Real estate – foundation garment or fashion victim?September 5, 2011 / By
Some people think that the real estate sector is slow-moving, lacking the adrenalin boost of other asset classes. And, certainly, real estate does not experience the day-to-day trading volatility of equity, bond and foreign exchange markets.
But the reputation of real estate as a staid sector is undeserved.
Consider Australian REITs. Over the past twenty years A-REITs have twice re-invented themselves, changing from diversified portfolio managers to specialists in specific sectors (office, industrial, retail) in the 1990s, then re-emerging again as diversified investment vehicles. Right now they seem to be back on a specialisation track. At times A-REITs sought to invest in the local market; at other times offshore investment has been aggressively pursued. Debt levels have gone from low to high and back to low again. At different times core and non-core real estate assets have been at the top of the acquisition agenda. After 2000 a focus on high yield investment strategies gave way to a race for capital growth. Then, since 2007, high yield has returned to fashion.
Management of A-REITs has veered between external and internal arrangement arrangements, with passionate advocates of both in public debate. In the run up to 2007 stapled structures were popular whereby a REIT was twinned with an operating company engaged in development, funds management or tourism. These arrangements are now being unwound and it’s back to a vanilla REIT structure once again. A measure of the pace of change in the A-REIT sector is that of the 30 A-REITs publicly listed in 1990, only three are identifiable in 2011.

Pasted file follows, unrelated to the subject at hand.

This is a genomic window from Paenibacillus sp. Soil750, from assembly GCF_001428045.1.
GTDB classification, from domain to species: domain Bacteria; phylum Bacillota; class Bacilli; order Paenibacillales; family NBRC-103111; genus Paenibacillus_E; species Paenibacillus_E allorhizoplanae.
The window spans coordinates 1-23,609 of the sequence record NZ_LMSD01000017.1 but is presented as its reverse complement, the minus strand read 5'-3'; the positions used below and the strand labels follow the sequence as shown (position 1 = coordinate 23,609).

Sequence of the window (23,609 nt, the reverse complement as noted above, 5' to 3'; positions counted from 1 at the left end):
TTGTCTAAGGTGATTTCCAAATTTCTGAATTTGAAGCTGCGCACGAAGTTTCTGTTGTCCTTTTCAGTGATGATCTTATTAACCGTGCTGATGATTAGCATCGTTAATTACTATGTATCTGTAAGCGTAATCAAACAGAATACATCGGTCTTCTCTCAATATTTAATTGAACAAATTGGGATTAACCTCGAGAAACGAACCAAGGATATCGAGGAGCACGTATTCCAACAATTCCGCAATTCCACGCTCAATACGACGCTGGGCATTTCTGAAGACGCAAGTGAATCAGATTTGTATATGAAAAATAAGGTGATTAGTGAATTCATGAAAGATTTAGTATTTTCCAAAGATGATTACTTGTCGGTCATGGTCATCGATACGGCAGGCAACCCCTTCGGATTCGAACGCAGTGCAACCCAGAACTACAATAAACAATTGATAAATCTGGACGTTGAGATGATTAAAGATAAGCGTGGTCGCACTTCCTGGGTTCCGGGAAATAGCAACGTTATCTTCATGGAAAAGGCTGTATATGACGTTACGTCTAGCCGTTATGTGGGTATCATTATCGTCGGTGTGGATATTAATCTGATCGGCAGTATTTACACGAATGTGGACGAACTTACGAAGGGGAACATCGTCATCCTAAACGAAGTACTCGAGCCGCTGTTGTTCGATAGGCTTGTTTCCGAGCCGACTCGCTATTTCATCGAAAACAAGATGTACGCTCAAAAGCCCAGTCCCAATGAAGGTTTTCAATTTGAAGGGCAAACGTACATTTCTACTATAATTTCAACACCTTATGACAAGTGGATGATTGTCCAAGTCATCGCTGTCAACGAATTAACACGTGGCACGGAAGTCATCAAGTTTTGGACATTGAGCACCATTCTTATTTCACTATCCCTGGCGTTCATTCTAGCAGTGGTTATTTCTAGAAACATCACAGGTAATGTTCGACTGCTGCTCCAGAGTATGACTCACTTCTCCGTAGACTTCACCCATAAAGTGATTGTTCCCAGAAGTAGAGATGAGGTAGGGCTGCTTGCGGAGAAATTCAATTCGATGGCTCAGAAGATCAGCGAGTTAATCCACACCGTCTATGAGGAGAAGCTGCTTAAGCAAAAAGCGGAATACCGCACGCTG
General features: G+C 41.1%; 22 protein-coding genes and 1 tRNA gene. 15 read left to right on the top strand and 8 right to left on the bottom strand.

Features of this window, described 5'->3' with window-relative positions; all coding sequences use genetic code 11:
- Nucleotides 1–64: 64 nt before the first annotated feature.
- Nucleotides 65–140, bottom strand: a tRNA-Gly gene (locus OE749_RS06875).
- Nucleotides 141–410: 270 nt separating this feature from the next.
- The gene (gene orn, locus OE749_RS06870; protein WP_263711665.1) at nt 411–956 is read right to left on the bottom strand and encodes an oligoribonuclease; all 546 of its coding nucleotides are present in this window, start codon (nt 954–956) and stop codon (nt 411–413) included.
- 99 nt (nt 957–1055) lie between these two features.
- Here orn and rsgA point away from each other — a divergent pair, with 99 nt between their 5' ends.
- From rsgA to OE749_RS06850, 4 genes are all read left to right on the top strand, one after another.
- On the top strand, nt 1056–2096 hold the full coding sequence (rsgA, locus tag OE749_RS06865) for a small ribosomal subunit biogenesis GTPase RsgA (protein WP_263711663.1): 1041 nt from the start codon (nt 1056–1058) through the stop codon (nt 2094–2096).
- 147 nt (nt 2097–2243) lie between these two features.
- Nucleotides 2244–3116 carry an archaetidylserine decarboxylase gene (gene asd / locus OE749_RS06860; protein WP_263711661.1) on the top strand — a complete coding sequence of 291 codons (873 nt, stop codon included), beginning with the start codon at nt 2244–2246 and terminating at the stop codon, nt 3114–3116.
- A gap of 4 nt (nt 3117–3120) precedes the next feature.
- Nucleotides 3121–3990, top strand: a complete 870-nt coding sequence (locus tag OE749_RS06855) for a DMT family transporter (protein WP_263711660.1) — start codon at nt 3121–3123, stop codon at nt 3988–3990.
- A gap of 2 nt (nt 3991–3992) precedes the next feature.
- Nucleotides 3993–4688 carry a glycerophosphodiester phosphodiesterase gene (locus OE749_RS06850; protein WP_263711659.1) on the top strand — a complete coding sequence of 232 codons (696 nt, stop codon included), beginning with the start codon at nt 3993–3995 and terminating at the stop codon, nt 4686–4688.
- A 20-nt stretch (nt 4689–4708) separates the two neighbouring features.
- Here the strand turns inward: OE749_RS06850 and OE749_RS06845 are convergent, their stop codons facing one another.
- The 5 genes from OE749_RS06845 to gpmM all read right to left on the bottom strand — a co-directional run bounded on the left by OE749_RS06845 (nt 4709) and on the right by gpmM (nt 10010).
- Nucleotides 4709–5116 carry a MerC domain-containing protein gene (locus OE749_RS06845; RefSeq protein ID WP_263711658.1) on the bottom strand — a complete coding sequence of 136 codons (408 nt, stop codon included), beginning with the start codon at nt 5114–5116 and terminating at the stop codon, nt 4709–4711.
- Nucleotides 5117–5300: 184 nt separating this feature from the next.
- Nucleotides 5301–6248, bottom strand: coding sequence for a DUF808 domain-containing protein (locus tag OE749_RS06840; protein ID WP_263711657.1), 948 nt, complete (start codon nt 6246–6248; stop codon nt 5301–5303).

So, what’s hot on the cat-walk right now? To catch the eye of the discerning A-REIT investor you need to display:
- Low levels of debt
- A domestic portfolio focus
- Yield rather than capital growth
- A portfolio of prime core real estate assets
- A focus on specific sectors (e.g. industrial assets) or markets (e.g. Brisbane)
- A plan to divest non-core activities such as offshore or tourism assets
Of course this list of desirable, if conservative, attributes is a hang-over from the shock of the global financial crisis. It is very unlikely that the revolving wheel of fashion has stopped, though the pace may have slowed somewhat. For example, domestic investment is flavour of this month, but with rising funds under management and a small local market Australian investors will have to go offshore sooner rather than later if they are to maintain their portfolio weighting to institutional grade real estate assets.
The A-REIT sector may be an extreme example, but it is not alone in its history of vigorous restructuring as market conditions and investor preferences change. With A-REITs now often trading at a discount to underlying asset values, funds are flowing into unlisted wholesale funds. Unlisted syndicated investment funds have come and gone. Right now they are re-emerging, albeit in a different form than previously.
Unfortunately, all these ups and downs of the real estate hemline have not always delivered good results for investors, though they may have created a useful fee flow for corporate advisers and financiers.
The key message for investors is that the fashion roundabout of the real estate funds management sector does not change the underlying nature of commercial real estate assets. Stripped of the grease-paint and away from the spotlights, commercial real estate portfolios typically offer low capital growth but high distribution yield. They are low beta assets that deliver a reasonably stable investment return through the market cycle.
Fashions can create illusions but commercial real estate is resistant to cosmetic changes. Nothing is worse than being all dressed up with nowhere to go.